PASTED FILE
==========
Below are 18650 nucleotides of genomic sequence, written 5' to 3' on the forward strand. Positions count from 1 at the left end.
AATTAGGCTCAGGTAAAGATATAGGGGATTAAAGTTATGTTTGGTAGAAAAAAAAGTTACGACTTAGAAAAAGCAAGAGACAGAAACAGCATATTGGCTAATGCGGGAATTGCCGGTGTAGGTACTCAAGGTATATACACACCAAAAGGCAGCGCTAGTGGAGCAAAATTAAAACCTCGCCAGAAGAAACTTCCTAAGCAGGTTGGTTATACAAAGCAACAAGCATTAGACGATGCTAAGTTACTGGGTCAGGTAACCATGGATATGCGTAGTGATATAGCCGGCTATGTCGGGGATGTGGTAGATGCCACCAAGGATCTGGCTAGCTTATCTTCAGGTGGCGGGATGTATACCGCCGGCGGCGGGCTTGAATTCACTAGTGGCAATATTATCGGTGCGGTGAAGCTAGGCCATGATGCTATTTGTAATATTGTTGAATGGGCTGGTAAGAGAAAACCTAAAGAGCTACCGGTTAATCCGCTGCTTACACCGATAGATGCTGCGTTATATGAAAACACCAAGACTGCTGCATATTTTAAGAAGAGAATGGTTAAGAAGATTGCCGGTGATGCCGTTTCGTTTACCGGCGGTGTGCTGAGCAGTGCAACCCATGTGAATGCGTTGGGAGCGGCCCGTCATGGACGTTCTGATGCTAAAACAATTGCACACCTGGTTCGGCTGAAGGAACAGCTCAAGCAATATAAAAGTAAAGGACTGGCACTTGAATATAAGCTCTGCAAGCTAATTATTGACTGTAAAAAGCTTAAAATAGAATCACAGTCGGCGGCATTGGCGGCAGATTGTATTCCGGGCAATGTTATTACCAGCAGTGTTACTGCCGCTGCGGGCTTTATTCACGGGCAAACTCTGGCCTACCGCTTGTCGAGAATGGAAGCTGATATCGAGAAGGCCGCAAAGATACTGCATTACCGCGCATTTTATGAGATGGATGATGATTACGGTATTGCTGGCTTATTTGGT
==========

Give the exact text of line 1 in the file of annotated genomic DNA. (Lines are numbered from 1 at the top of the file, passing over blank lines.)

Below are 18650 nucleotides of genomic sequence, written 5' to 3' on the forward strand. Positions count from 1 at the left end.